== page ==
After a debut on Broadway in 1951, Paramount spent an estimated 17 to 20 million dollars in production costs for this Lerner and Loewe musical. With Loewe's permission, Lerner wrote five additional tunes for the film with Andre Previn. Ben Rumson (Lee Marvin) is the grizzled prospector trying his luck panning for gold in California. Pardner (Clint ...
After a debut on Broadway in 1951, Paramount spent an estimated 17 to 20 million dollars in production costs for this Lerner and Loewe musical. With Loewe's permission, Lerner wrote five additional tunes for the film with Andre Previn. Ben Rumson (Lee Marvin) is the grizzled prospector trying his luck panning for gold in California. Pardner (Clint Eastwood) is his companion. When Ben buys a woman from a Mormon, Elizabeth (Jean Seberg) expects equal rights for her gender and chooses to live with both men. Ben and Pardner tunnel under the boomtown to gather the fallen gold dust that has filtered through the cracks of the saloon and other places. The musical comedy features 13 songs, the most recognizable being "They Call The Wind Maria". The Nitty Gritty Dirt Band helps out on the song "Hand Me Down That Can O' Beans". Both Clint Eastwood and Lee Marvin are given a chance to show their vocal ability (or lack of it) in several songs. The initial release fell far short of regaining the millions put into the production, and most critics dipped their pens in poison to pan the picture -- though the film plays better than the critics would lead anyone to believe. Many jumped on the Paint Your Wagon smear campaign after the film proved to be not nearly as successful as other musicals. Dan Pavlides, Rovi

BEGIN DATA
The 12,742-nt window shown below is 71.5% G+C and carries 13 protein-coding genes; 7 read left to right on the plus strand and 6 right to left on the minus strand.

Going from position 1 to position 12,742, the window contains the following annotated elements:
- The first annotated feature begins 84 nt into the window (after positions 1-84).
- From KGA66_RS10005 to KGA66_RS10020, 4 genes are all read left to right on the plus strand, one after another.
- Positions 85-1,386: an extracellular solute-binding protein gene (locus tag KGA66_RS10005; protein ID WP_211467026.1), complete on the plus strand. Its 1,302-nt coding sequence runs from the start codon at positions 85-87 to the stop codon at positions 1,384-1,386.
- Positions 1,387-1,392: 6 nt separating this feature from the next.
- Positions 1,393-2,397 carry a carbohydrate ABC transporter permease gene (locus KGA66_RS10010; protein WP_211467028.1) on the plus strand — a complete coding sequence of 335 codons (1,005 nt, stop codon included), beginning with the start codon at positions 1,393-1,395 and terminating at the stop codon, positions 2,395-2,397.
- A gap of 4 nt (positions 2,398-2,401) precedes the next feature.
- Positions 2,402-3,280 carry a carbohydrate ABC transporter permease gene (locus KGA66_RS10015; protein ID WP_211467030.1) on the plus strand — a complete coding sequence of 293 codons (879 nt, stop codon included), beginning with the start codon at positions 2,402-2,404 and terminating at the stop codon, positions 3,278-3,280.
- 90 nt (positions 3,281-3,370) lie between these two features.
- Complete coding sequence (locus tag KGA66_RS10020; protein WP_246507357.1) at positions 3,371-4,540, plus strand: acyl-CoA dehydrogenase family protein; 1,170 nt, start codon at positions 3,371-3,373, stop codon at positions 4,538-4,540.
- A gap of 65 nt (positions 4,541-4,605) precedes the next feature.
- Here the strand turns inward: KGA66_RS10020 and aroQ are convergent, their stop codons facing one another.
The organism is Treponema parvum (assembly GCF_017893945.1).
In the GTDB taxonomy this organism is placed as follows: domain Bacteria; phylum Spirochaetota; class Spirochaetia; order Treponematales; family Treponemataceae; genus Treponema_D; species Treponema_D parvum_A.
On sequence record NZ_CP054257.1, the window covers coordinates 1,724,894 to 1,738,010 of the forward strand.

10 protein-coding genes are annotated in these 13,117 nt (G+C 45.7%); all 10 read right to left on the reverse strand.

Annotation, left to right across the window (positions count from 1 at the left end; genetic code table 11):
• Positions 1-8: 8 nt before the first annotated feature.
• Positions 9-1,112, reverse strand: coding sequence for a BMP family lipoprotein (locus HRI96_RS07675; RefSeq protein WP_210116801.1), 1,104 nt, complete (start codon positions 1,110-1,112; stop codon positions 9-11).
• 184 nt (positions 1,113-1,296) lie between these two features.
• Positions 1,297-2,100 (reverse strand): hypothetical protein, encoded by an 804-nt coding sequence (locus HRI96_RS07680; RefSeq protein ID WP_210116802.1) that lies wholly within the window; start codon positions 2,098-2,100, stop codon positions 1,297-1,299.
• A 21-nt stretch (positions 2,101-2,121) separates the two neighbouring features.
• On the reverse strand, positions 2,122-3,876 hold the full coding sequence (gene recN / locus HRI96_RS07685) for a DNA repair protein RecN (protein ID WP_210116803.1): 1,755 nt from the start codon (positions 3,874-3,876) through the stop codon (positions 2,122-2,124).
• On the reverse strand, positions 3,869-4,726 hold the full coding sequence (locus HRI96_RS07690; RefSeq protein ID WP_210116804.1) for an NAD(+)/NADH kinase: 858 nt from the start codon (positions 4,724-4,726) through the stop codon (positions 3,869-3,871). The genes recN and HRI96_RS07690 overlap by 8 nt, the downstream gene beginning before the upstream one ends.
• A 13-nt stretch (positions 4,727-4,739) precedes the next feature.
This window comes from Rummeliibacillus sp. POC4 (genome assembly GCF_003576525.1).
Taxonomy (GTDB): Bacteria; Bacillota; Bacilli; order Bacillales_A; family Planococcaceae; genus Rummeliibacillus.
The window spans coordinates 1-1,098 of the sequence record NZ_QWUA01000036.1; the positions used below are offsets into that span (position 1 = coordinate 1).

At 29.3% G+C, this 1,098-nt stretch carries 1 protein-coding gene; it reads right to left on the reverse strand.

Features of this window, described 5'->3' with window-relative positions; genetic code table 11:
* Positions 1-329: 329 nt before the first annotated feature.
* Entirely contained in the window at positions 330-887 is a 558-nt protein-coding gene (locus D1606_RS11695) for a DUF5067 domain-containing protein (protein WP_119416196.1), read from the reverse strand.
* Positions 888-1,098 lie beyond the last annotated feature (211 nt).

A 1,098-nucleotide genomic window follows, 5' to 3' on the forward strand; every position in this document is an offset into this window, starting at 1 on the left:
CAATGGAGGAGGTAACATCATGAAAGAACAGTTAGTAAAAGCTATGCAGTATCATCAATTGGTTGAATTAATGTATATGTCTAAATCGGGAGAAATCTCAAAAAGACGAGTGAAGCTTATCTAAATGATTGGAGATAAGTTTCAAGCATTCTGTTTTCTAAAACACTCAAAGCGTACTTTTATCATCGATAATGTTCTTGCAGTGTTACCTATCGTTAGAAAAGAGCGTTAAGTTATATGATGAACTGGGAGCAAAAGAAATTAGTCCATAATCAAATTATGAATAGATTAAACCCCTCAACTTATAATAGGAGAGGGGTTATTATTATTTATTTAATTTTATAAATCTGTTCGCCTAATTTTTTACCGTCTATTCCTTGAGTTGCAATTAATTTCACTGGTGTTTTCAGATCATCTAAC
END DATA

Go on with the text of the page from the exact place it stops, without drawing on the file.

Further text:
Fair. Good copy for reading, may have heavy page wear with writing textual notes highlighting or be an heavily used ex library copy with library markings, stickers or stamps. Dust jacket or accessories may not be included.
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TITLE: Paint Your Wagon
GENRE: Musical Comedy
CAST: Lee Marvin, Jean Seberg, Clint Eastwood, Ray Walston
PLOT: Anecdotal snippet of a drifter's collision with the California
Gold Rush. Based on Lerner and Loewe's Broadway musical. Marvin plays
drifter Ben Rumson who discovers gold while burying a fallen farmer by a streambed. A town, No Name City, grows around the find. Along the way there is romance, singing and mayhem. One singing scene has around 100 panners stream bathing in unison. This is Clint's adventure as a singing cowboy. Thank gawd he failed and went to Italy and spaghetti Western History. A great song is "They call the Wind Mariah". But the one that sums up this movie the best is the title song with lyrics of "Where am I going? I don't know. When will I get there? I don't care. All I know is I am on my way". Marvin's croaking of "I Was Born Under A Wandering Star" was a chart topper in the UK.
RETURN ON INVESTMENT:7.5 of 10 The music is first rate, the set is the High Sierras, the costumes are authentic but it's hard to imagine all the choreography juxtaposed with a mining operation. (it's so enjoyably long there is an intermission) .
DVD BONUS: Come on, it's Eastwood as a singing cowboy.
Jun 18, 2009
This movie is one of my favs...ever. Listening to Clint eastwood and Lee Marvin sing about gold and "fanciful women" is well worth the time and money. Very funny movie.